Tom Sharpe


Tom’s interest in geology began at just 10 years old when he found fossils near his home in Glasgow, Scotland. He went on to graduate from the University of Glasgow and the University of Leicester before embarking on a career as a geology curator at the National Museum of Wales. He also taught geology at Bristol University and Cardiff University. 

Through talks, lectures, field trips, exhibitions, publications, and the media, Tom has talked rocks to a wide range of audiences. He is enthusiastic about teaching geology in the field rather than in the lecture room, and his fieldwork and teaching have taken him to many parts of the world. He was involved in setting up new geological museums in the United Arab Emirates and in Newfoundland, and he lectures to, and leads field trips for, various groups around the U.K. and elsewhere.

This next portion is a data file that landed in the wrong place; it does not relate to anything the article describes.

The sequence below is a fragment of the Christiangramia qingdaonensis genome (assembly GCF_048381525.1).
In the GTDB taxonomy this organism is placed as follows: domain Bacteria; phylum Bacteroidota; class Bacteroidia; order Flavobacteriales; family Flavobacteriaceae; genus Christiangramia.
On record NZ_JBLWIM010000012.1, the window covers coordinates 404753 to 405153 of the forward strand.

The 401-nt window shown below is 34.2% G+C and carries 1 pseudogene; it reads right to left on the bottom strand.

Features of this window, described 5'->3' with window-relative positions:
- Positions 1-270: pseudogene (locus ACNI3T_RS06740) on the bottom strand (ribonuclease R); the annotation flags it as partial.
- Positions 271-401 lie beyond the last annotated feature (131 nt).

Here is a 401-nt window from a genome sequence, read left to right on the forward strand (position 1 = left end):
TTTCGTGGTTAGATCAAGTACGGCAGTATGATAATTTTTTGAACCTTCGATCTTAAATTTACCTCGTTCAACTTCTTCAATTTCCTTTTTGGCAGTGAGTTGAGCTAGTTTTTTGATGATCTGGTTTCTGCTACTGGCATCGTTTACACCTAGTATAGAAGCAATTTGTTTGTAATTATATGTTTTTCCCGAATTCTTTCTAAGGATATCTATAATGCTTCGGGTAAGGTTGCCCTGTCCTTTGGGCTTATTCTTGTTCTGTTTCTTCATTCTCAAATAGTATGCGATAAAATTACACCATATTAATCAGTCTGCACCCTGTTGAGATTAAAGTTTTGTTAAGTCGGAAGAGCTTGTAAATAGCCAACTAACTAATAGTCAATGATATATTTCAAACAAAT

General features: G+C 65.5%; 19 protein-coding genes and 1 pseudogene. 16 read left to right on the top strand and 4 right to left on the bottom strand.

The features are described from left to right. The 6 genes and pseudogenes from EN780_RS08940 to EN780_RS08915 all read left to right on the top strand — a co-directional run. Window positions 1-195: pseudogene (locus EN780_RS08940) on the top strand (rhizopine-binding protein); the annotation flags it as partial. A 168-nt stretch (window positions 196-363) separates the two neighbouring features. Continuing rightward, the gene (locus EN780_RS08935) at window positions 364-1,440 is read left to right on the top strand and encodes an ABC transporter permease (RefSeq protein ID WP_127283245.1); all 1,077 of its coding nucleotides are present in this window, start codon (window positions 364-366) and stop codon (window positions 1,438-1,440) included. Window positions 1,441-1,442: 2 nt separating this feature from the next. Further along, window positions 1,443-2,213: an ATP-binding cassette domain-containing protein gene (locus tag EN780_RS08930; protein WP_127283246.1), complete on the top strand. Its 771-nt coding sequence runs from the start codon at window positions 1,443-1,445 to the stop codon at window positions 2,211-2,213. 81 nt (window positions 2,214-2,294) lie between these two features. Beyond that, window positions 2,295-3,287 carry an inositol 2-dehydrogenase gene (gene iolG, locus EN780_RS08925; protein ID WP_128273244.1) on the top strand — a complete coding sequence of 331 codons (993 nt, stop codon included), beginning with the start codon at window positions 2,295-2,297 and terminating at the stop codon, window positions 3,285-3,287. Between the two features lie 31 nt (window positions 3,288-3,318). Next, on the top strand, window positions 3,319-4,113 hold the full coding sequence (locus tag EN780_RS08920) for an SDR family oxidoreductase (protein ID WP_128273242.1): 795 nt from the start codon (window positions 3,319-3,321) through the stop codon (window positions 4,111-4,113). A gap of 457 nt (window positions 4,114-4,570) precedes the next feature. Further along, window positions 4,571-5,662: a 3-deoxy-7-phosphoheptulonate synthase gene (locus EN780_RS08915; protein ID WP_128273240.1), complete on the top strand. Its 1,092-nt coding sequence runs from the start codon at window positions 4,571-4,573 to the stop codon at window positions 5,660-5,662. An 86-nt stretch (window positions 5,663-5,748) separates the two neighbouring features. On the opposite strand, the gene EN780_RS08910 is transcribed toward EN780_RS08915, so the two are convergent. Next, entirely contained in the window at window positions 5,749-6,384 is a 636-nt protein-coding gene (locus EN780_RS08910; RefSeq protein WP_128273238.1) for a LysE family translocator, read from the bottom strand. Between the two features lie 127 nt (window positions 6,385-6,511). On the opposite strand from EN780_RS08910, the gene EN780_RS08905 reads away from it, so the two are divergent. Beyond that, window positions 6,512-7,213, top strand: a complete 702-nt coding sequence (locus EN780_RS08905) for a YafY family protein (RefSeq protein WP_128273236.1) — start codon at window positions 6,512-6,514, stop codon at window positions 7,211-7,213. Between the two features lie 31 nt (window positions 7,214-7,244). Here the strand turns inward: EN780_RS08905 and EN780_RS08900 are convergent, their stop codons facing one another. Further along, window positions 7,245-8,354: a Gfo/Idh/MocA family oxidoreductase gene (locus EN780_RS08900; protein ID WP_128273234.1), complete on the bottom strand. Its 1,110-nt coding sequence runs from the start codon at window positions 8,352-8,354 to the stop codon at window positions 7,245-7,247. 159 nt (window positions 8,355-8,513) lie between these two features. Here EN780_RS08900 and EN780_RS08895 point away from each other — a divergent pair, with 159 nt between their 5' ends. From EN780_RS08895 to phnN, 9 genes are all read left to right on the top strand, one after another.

Tom has worked in expedition travel since 2007, traveling mainly in the Arctic, Antarctic, North Atlantic region, Patagonia, and occasionally somewhere warm. He is a Fellow of the Geological Society and a Fellow of the Royal Geographical Society and has a particular interest in dinosaur trackways, the history of geology and geological mapping in the early 19th century and the development of our understanding of Antarctic geology. 

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